When explaining the origin of the nunchaku, we need to follow different historical paths which lead us to ancient history and direct us towards research of various old stories and tales. With their help, we are able to follow the facts which take us to the history of the development of the nunchaku.

Although it was an agricultural tool which was made out of two connected sticks shaped like a wheat, rice or soy flail, it was used in different parts of the world, such as Gallia, Russia, China, Korea, Japan, India etc.

Today we can, with upmost certainty, say that China is the country where a specific kind of flail (two connected sticks) has originated from. It was used as a tool, but also as a weapon which is today used in martial arts under a well- known name- nunchaku (双截棍). A number of facts dating from different historical periods go in favor of that thesis. Exploring various old legends, we are bound to come across and find out about this one.

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A wooden nunchaku once owned by legendary martial arts film star Bruce Lee went for a whopping $83,200 last week at Julien's Auctions. Sold during the two day Hollywood Legends & Luminaries/Hollywood Sci-fi, Action, Fantasy and More event, the nunchaku was estimated to value around $2,000 but brought in more than 40 times that amount.

It's been reported the weapon was in the possession of Lee's student, Taky Kimura, who passed away earlier this year. Though it doesn't appear to have ever been used on film, Kimura certified the nunchaku was owned by Lee from the mid 1960s up until his death in 1973 and the actor regularly practiced with it. The highest ticket item at the auction was a Walther P5 pistol used by Sean Connery in his final appearance as superspy James Bond during the 1983 film Never Say Never Again, which sold for $106,250.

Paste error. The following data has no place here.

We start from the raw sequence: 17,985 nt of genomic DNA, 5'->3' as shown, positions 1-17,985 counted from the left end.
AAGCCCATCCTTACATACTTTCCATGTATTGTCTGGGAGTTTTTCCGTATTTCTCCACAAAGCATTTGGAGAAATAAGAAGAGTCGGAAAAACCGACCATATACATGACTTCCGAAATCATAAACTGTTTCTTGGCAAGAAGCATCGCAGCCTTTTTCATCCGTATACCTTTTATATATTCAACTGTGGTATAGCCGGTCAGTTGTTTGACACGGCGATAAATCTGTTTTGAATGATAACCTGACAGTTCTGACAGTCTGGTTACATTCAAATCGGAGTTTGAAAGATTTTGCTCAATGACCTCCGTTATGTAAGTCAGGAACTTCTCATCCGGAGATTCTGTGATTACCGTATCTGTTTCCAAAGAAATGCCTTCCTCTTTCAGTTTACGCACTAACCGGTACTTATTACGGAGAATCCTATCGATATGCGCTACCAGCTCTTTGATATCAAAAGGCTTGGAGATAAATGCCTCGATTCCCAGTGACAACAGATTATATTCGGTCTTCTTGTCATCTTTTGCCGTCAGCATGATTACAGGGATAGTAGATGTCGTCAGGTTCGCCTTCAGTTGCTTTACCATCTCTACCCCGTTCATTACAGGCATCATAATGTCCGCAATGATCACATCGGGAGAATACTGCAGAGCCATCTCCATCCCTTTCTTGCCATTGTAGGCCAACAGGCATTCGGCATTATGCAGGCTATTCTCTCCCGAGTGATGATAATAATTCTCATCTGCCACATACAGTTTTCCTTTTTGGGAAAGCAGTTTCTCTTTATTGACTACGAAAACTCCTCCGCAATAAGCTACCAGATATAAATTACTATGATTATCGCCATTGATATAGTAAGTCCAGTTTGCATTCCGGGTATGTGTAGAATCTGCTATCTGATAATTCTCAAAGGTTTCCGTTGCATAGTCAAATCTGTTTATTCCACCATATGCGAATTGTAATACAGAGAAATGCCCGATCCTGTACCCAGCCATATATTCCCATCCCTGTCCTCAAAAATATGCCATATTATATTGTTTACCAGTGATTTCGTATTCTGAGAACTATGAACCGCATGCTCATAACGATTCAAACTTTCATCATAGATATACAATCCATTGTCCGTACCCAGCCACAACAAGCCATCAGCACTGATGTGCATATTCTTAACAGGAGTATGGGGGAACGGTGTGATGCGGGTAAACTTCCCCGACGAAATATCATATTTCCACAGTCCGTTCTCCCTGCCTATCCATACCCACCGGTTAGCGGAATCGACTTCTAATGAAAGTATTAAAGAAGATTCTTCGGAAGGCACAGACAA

I can't remember the day I was handed my first pair of nunchaku, but looking back 19 years later I know we were meant to find each other.

However, I do remember they were made by two older brothers (who were students at the studio) from a thin piece of PVC pipe and small thin rope from Home Depot. They were covered in dark blue chrome (which was my favorite color back then). To this day, I still keep them as a reminder of how far I've come from that point in time. I have gone from using homemade nunchaku and representing the studio's competition team, competing at local tournaments, to representing the most prestigious competitive martial arts team in the world (Team Paul Mitchell). I had the honor of being Matt Emig's (in my opinion, undoubtedly the best nunchaku practitioner there is) first private student. Without his inspiration, I wouldn't be the same "chucker" I am today. Pridefully, throughout years and years competing on the NASKA (North American Sport Karate Association) circuit, I have become one of the most renowned female martial arts competitors. I've earned numerous world champion titles, set records, and have become a coach to students all over the country. I inspire numerous girls to compete in sport karate and to have confidence in their ability to use nunchaku.

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Live Performance Chux Seminar with Sammy Smith

Sammy Smith, Co-Founder of Black Belt Magazine's NEW online course Sport Karate University, goes live to share some nunchaku skills that have helped her win numerous world championships!

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